See also: Review: The Arvada Center takes a leap outside with Unbound: Sculpture in the Field

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Blackbird and the Snow's neo­-Victorian precious metalwork comes to Goldyn

Categories: Art, Fashion

Kristen Hatgi Sink
Part of the Blackbird collection.
When Marie-­Juliette Bird made her way to London more than a decade ago, her original mission was work on music. But after unexpectedly crossing paths with celebrated jeweler David Courts, Bird's course changed forever. She returned to the states a few years ago as a jewelry maker after having spent that tiem learning from the master craftsman, and in 2012 she launched her own line, Blackbird and the Snow.

This Saturday, July 12, Highland boutique Goldyn will host the Blackbird and the Snow trunk show, a display and sale of Bird's carefully crafted accessory line.

See also: Best of Denver 2014: Best Collision of Couture and Art

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The artists in (Residency): Process to Consumption talk creative process

Categories: Art

Courtesy of Pangloss Gravitron
For its show, (Residency): Process to Consumption, the city's arts arm, Create Denver, handed out empty four-foot-by-four-foot wooden boxes to a group of selected artists. They were asked to use the back as a canvas and the inside to build something. Some collaborated; others created alone. Tonight, the show opens at the McNichols Building (and closes July 27) offering a reange of themes: Laura Shill and Amber Codd offer up alternative representations of the female body; Jared Andreson mocks the age of entitlement and ownership; while Homare Ikeda addresses questions about creative origins, working with the audience to determine the content of his paintings.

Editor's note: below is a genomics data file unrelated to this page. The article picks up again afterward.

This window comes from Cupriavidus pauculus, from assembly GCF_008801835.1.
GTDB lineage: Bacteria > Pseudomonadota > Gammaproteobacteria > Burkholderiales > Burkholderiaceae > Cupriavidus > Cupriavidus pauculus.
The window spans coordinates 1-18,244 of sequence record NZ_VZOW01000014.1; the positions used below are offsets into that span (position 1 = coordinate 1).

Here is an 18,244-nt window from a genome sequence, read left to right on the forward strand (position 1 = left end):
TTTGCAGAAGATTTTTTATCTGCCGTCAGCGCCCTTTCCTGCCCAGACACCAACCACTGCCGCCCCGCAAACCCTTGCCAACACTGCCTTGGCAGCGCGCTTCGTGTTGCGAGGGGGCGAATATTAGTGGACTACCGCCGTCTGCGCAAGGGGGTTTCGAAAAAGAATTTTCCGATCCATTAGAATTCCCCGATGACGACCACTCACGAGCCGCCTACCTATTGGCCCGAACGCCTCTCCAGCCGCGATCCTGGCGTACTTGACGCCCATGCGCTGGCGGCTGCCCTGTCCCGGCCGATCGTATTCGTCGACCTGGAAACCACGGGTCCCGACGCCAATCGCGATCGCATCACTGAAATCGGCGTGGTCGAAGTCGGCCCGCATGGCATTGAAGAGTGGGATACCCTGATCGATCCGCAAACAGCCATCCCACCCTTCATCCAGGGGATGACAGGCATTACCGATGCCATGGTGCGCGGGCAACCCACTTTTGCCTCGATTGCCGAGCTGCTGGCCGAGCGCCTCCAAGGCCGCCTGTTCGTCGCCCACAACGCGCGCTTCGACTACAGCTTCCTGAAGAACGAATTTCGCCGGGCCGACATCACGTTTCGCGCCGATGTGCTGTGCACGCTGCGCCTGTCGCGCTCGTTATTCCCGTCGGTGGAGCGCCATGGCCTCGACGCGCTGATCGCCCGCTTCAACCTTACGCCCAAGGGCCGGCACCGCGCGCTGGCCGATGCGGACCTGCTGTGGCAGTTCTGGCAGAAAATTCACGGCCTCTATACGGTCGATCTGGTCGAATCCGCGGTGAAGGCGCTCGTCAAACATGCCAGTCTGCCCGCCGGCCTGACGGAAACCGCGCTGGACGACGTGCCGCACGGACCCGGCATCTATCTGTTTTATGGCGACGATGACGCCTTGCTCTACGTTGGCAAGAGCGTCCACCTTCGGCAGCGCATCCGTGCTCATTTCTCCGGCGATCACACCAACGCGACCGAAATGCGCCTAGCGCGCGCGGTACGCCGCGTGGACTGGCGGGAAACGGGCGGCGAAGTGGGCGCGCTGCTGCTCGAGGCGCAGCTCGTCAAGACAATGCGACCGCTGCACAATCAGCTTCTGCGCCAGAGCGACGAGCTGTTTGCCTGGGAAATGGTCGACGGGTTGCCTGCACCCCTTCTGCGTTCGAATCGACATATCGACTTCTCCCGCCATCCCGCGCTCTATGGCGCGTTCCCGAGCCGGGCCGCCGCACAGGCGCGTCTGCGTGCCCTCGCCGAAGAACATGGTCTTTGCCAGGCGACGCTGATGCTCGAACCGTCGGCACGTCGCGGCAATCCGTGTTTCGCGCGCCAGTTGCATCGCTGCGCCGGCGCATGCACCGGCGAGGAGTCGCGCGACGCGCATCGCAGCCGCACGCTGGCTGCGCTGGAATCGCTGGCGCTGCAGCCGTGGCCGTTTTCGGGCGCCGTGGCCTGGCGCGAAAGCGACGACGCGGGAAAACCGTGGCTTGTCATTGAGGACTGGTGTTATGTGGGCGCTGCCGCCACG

In advance of tonight's opening, Westword reached to some of the artists to hear about their process and what they learned.

See also: (Residency): Process to Consumption challenges artists and their fans to connect through art

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Review: The Arvada Center takes a leap outside with Unbound: Sculpture in the Field

Categories: Art

A view of the Arvada Center's Unbound: Sculpture in the Field.
The Arvada Center is hosting four strong exhibits right now, all part of the Unbound series. But I will focus on just one here: Unbound: Sculpture in the Field. (I'll discuss the others later this summer.) The show is highly visible -- you can even catch a glimpse from the car -- and it represents a genuine expansion of the center's available art space.

The facility sits on a very large site, something that allowed exhibitions director Collin Parson to imagine using a small part of it -- a seventeen-acre field just to the south of the complex -- as a xeric sculpture garden. Given all that empty space, it's an obvious thing to do, but he's the first to pull it off since the center opened, in 1976.

See also: Unbound: Sculpture in the Field at the Arvada Center

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Sheila Hydle will help you fuse with your inner artist at Glassateria

All photos by Mauricio O. Rocha
Sheila Hydle embarked on her new venture after the death of her father. "I wanted to use my inheritance to start something I'm passionate about," she explains. "I decided to do something different. Glass-cutting was the first thing that I felt passionate about. If my dad was here, I would still be in corporate America and unhappy."

But instead, she opened Glassateria, a studio that allows customers to become artists by working on their own glass-fusion project. "I love helping people feel creative and providing a place for them to let go of logic," Hydle says. "You can manipulate glass, but you can't control it."

See also: Photos: Suzanne Heintz leaves Chauncey the mannequin at the altar